On a recent visit to Arizona, I took a side field trip to the famous homestead of Frank Lloyd Wright's architectural foundation, Taliesin West. Just east of Sedona lies Taliesin West, the home, studio, museum, and the land of this organic architect who set completely new standards in the world of architecture at that time and for the future. Born in Wisconsin, June 8, 1867, Wright spent his early years studying architecture and engineering with six years in the prestigious...

  • Trees

    Forest bathing: the art of shinrin yoku

    Roger Boddaert, Special to the Village News|Updated Jun 24, 2021

    Forest bathing is a way to submerge yourself into nature and observe all the natural wonders that abound in a forest or woodland-like setting. When early man came out of the forest to explore his new boundaries, he left the safety of the woodlands that sheltered him, gave him a food supply and a sense of connection to the wonders of his world. Today, we also can find solace, peace, harmony, and a sense of connection to the preciousness of nature's trees and the woodlands....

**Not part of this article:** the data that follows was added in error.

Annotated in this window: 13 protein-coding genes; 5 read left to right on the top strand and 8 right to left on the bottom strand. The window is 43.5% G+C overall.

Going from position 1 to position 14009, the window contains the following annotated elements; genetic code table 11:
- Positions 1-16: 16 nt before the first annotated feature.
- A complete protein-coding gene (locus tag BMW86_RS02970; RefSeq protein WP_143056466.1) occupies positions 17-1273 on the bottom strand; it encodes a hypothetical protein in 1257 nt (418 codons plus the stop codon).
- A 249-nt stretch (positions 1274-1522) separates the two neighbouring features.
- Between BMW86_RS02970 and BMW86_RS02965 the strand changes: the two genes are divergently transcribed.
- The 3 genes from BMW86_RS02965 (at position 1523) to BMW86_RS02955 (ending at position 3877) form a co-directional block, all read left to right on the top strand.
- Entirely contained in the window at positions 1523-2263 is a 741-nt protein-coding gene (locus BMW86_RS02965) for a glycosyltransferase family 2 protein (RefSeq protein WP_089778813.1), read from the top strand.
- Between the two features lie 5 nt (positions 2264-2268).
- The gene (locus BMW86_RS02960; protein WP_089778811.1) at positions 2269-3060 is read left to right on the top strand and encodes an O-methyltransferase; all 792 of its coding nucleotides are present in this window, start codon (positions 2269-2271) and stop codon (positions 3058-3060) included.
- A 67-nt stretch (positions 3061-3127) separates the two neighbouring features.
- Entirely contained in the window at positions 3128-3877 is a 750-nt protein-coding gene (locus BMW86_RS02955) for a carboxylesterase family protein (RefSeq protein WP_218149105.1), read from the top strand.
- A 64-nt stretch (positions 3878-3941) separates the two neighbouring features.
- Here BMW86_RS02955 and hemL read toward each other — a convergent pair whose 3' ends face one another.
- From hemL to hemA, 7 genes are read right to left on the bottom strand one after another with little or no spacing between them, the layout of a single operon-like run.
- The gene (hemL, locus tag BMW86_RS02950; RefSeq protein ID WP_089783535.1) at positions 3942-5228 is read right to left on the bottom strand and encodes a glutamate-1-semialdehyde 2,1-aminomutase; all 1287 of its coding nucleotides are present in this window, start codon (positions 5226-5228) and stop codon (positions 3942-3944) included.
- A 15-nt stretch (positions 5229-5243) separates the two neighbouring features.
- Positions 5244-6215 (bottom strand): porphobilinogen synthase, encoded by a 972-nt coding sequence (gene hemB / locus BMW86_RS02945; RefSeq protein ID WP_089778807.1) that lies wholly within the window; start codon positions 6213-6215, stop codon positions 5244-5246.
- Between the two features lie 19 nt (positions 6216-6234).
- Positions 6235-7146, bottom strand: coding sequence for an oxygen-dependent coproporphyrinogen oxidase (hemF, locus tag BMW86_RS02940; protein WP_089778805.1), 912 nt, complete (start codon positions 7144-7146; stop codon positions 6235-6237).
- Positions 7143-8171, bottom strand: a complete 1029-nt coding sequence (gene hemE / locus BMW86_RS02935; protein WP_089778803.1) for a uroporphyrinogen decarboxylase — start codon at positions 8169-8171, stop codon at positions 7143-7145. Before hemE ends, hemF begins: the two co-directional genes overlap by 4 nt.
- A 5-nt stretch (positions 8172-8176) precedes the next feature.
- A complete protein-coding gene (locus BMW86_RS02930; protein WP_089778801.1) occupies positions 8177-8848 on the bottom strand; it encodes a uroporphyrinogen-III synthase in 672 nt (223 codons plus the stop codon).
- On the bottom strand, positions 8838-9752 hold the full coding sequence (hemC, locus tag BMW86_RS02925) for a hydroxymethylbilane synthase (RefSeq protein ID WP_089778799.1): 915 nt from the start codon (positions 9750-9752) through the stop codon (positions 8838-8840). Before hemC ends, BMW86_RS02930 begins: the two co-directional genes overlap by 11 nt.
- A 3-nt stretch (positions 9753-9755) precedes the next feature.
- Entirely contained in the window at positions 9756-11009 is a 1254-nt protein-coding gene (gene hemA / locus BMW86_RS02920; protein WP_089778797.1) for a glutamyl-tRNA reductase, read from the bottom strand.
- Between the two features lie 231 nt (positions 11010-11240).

• Live Oak Park Road

    Can trees talk with one another?

    Roger Boddaert, Special to Village News|Updated May 12, 2021

    Wow, that's a heavy beginning to start my conversation with you about the tree world, which has an interconnecting network just below our feet through which trees and plants communicate. The earthy underground world comprises various fungi, known as the mycorrhizal fiber connections, and is known as the wood-wide web network. This incredible root-systems network can share information about possible threats to one another like disease, droughts, or insect attacks. These tiny...

  • agave

    Variegation in horticulture: making light of plants

    Roger Boddaert, Special to Village News|Updated Apr 1, 2021

    What are variegated plants, where do they come from, and how do they develop and thrive? They are a collection of mottled, checkered, spotted, blotchy, multi-colored, or variegated foliage plants. It's like having a brightly colored plant in flower all year long without the flowers. By definition, "variegated" means to have discrete markings of different colors or white stripes on the plant's leaves. The word more often applies to the foliage of plants that we have in our...

  • Live Oak Park

    When green turns to grey – Caring for our aging trees and urban forests

    Roger Boddaert, Special to the Village News

    When you drive to work, go to the grocery store, or visit family or friends, do you ever wonder where all these trees came from and how they got here? Just think what your community would be like without trees – only plain asphalt telephone poles and wires, which would not be very pleasing to experience. The trees that have been planted in our Southern California urban forests come from around the world and have been planted by cities, urban foresters, and volunteers. They a...

  • sign at bottom of tree

    The tallest, biggest, and oldest trees live in California